Common Mistake: Waiting Too Long to Appeal Your SSD Claim

Submitted by rsg on

The Social Security Administration (SSD) denies a majority of claims submitted by applicants. This means there is a good chance the SSA will deny your claim. If the SSA denied your claim, you cannot afford to delay the filing of an appeal.

The SSA typically gives applicants 60 days to file an appeal. If you fail to file an appeal before the SSA-mandated deadline, you have to start over with the application process. Starting over with the application process means you might lose the right to receive the financial assistance you need to pay medical bills and daily living expenses.

Read the Denial Letter

According to a clause in the Social Security statutes, the SSA must send a denial letter to every applicant that had a claim denied by the federal agency. Towards the end of the letter, the SSA states that you have a right to appeal your case within a certain number of days after the date listed on the letter. Although 60 days is a common deadline established by the SSA, confirm the amount of time you have to file an appeal by reading the entire denial letter.

The two most important pieces of information in the denial letter are the date of the letter and the steps you must take to file an appeal with the SSA. The clock starts ticking on the date listed on the denial letter, not the date you received it.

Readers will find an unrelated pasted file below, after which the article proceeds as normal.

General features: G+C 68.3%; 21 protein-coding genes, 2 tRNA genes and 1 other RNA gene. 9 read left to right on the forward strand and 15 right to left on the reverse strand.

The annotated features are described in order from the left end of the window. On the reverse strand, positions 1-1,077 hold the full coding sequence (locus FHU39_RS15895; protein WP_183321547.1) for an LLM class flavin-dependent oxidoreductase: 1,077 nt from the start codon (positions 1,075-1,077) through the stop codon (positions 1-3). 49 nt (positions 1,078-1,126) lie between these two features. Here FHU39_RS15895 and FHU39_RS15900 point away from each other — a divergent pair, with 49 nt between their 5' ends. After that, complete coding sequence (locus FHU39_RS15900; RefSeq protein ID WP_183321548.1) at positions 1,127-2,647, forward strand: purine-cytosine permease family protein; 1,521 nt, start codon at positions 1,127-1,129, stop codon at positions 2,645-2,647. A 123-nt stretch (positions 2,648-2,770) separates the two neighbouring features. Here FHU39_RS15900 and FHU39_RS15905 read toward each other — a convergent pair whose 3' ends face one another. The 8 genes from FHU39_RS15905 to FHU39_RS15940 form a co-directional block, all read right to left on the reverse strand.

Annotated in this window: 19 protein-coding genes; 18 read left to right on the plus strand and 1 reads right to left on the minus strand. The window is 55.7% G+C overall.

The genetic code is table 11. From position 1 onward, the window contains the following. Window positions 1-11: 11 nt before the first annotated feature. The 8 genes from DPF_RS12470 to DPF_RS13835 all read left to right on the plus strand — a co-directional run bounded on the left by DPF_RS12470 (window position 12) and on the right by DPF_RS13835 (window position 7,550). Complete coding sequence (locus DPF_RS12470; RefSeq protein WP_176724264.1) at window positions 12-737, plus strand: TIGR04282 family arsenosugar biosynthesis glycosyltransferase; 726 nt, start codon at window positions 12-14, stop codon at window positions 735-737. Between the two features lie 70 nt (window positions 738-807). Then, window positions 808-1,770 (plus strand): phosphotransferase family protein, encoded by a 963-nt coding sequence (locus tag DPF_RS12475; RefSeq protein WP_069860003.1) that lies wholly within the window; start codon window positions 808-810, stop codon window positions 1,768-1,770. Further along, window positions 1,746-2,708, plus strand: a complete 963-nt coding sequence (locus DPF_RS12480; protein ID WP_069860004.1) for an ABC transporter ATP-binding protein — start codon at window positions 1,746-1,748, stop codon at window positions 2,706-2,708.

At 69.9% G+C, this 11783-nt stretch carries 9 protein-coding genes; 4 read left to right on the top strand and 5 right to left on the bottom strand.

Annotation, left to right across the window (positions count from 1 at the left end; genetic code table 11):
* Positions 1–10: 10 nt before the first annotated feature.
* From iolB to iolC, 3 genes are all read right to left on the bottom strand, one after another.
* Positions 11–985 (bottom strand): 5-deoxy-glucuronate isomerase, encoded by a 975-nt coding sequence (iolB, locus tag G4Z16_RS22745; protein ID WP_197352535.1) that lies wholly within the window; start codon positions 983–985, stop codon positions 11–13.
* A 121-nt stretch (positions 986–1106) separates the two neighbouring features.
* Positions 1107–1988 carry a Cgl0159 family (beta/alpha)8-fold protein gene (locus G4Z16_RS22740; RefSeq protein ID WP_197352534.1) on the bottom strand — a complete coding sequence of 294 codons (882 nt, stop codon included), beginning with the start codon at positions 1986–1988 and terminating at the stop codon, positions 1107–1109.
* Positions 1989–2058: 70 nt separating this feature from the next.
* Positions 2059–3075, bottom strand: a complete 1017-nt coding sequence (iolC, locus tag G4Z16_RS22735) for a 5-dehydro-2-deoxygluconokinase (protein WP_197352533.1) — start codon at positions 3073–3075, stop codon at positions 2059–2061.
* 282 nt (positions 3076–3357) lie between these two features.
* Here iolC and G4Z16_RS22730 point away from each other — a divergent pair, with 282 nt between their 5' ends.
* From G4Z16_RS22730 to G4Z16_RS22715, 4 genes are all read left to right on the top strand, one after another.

If the date on the letter reads May 1 and you received the denial letter on May 9, then you have 51 days to file an appeal for disability benefits. The instructions for appealing the SSA’s denial of benefits should include information on how to handle the first phase of the appeal process, which is referred to as reconsideration.

The Consequences of Waiting Too Long

Even if you file an appeal before the end of 60 days after the date listed in the denial letter, one or more factors might have dramatically changed to make a negative impact on your claim.

  • Some of your medical information is outdated
  • Loss of back pay
  • Change in the treatment regimen
  • One or more symptoms have gotten worse
  • Your physician has discovered the development of anew symptom

The SSA requires the most recent medical information to make a decision regarding your disability claim. If you file an appeal right after receiving the denial letter, you can send the SSA the latest updates on your medical condition. However, if you wait several weeks to file an appeal, your claim loses its persuasiveness because you present medical information that no longer is relevant.

Contact a Social Security Attorney

You might have completed and submitted the disability application on your own, but you cannot afford to go it alone when it comes to filing an appeal for disability benefits. A Social Security lawyer may find ways to boost the strength of your claim by submitting more convincing medical evidence. Your attorney may also be familiar with the four phases of the appeals process.

Complete the Free Case Evaluation on this page today.

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